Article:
The fifth in a series of weekly installments featuring insights from the authors of ‘Images of Mithra’, published in March 2017, looks at coins in the Kushan empire, and why having a name for something isn’t always a good thing.
In a previous post, Rachel Wood wrote about the rock reliefs at Tāq-e Bostān in Iran. The earliest of those reliefs, discussed in chapter 4 of Images of Mithra, features three figures (if you ignore the deceased Roman emperor at the bottom). None of them have labels. At various points all three of the figures have been identified with Ahura Mazda, the highest god in the contemporary Sasanian pantheon, but by comparison with other depictions which are labelled (coins and the images at Nemrut Daǧı) it seems plausible that the relief depicts the Sasanian kings Shapur II and Ardashir II, and the god Mihr.
This relief is pretty typical of ancient art in that it is not accompanied by explanatory notes. Presumably contemporaries got their exegesis elsewhere, perhaps from some complex initiation into knowledge passed down through a secret cult or simply because the visual cues (radiating halos and bull slaying) were just so widely understood that the meaning seemed obvious. And trying to ‘read’ objects whose meaning its makers and original viewers thought was obvious is a frustrating task.
In fact the only thing more frustrating than an image without a label is an image with a label.
In Images of Mithra we picked a rather unusual subject. It is precisely the presence of labels on our images that causes problems. Take for example the Zenobius relief from Dura-Europos and this coin of the Kushan Emperor Kanishka I (AD 127-150). Would it have occurred to any modern viewer that these two images represented the same god if they were not labelled with versions of the same name, Mithras and Miiro respectively?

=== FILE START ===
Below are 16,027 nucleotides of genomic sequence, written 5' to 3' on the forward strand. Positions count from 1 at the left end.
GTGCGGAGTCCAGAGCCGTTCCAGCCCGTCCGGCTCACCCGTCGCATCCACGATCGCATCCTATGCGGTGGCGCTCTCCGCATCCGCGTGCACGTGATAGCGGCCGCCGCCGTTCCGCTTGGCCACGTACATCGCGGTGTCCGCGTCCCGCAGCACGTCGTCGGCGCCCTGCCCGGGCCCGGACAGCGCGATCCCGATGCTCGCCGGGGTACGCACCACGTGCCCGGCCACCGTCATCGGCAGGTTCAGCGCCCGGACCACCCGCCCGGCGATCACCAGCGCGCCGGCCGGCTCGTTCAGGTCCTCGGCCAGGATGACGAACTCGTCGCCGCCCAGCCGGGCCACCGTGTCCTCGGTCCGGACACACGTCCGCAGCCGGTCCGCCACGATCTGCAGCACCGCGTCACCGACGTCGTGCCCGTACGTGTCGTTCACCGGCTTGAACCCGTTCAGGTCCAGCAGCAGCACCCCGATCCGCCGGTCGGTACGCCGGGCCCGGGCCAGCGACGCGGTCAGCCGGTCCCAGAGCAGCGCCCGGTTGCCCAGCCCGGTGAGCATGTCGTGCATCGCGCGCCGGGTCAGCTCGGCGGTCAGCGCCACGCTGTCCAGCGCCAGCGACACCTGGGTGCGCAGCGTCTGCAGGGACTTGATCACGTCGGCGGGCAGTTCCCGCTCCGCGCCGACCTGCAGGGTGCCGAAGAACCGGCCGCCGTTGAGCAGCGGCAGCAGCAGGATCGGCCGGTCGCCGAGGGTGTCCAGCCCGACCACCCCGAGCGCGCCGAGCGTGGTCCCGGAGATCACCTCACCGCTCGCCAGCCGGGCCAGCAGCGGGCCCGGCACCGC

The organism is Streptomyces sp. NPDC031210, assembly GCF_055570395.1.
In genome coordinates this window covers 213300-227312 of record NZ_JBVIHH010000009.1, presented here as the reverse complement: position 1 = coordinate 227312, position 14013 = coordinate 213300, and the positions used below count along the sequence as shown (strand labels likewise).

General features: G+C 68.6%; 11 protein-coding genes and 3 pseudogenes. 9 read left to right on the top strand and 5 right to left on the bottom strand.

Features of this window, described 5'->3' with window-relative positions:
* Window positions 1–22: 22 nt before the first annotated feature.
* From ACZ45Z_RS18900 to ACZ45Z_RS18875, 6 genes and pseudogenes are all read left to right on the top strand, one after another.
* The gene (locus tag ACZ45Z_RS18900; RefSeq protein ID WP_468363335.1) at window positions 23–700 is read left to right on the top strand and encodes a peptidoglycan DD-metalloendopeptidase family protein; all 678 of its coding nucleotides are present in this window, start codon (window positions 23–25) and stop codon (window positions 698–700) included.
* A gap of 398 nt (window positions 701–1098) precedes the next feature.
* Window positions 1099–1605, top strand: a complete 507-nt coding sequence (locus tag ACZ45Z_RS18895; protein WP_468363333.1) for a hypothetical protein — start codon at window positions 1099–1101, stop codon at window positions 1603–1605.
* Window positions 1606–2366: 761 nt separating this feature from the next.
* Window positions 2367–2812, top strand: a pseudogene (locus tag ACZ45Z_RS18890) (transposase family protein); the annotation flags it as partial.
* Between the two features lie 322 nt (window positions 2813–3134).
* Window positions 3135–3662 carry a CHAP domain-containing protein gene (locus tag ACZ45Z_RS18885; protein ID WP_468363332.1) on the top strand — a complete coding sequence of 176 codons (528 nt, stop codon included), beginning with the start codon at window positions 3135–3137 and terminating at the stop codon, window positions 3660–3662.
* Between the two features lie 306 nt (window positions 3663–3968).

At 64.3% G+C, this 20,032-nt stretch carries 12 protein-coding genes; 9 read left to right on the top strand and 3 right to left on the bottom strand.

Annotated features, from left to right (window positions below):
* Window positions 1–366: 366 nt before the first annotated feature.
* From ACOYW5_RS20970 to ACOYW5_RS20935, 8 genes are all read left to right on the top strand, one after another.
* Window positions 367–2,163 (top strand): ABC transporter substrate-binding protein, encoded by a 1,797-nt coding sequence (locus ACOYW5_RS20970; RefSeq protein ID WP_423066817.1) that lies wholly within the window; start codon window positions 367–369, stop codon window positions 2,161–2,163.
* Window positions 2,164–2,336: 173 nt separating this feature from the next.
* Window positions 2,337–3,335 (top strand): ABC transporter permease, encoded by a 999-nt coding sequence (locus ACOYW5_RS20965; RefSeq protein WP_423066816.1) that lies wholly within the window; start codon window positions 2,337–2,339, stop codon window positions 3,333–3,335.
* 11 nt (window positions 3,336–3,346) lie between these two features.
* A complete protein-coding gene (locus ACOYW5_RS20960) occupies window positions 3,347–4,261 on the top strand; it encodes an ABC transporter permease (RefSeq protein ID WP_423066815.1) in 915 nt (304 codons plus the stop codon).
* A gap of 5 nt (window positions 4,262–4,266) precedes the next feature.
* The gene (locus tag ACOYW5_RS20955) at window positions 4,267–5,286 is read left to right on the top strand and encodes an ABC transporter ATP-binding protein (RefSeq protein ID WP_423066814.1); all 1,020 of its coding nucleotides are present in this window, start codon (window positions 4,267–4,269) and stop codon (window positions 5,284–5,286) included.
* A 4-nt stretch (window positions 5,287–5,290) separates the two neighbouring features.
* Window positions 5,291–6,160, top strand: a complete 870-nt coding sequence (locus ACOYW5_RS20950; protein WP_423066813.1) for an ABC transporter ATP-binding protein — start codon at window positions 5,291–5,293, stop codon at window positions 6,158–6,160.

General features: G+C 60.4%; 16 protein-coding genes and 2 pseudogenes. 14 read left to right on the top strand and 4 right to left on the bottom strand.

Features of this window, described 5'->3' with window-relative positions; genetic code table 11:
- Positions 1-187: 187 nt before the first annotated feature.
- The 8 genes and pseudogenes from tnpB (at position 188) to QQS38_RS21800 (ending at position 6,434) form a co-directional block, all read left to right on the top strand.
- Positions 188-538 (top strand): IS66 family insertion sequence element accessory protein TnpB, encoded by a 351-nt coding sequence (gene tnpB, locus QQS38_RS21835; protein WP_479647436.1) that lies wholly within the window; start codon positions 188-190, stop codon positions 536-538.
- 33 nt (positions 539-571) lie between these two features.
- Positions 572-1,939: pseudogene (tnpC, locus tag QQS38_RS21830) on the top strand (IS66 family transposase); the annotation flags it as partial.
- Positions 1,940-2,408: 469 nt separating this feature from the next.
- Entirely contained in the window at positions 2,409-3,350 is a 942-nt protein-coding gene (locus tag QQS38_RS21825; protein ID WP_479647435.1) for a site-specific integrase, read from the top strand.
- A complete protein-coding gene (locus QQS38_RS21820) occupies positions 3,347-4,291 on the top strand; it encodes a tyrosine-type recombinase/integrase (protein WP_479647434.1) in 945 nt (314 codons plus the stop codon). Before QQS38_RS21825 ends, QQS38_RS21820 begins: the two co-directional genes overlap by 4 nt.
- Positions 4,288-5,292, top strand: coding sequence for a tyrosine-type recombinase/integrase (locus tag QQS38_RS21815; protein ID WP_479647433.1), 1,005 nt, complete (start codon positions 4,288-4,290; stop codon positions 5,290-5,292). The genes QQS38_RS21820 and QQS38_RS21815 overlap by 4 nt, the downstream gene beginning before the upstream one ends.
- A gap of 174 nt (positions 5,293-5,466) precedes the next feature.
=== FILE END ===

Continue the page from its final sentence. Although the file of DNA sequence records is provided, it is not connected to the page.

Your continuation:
Of course it is open to question how many ancient viewers would have seen both images. Our historical perspective always tends to obliterate differences of time and space. A well-traveled merchant might have handled Kushan coins in an Indian Ocean port and, perhaps, have seen the inside of a Mithraeum. If they had quizzed local informants they might have learned the names, if not they would have needed to read both inscriptions. This is a possible scenario, perhaps, but it is far from likely.
And the question of literacy makes it difficult to know what a label would mean to contemporaries. You need to be able to read Bactrian, or at the very least sound out Greek characters, to make sense of the inscription on the coin. Even if you were literate you might not be literate in the right script. Kharoshthi and Brahmi scripts were also widely used in the Kushan Empire and we know that proficiency in one made no guarantee of proficiency in another. Some of those who engraved the coins were clearly not able to read Bactrian.
This coin features the image of a totally different divinity, the goddess Ardochsho. And yes, the label still reads Mithra – so someone at the mint screwed up. How do we know this is a mistake? Well, this particular coin was made several decades after the first in a city further south, and at the time it was minted, a lot of similar mistakes were being made. But it is not always that simple.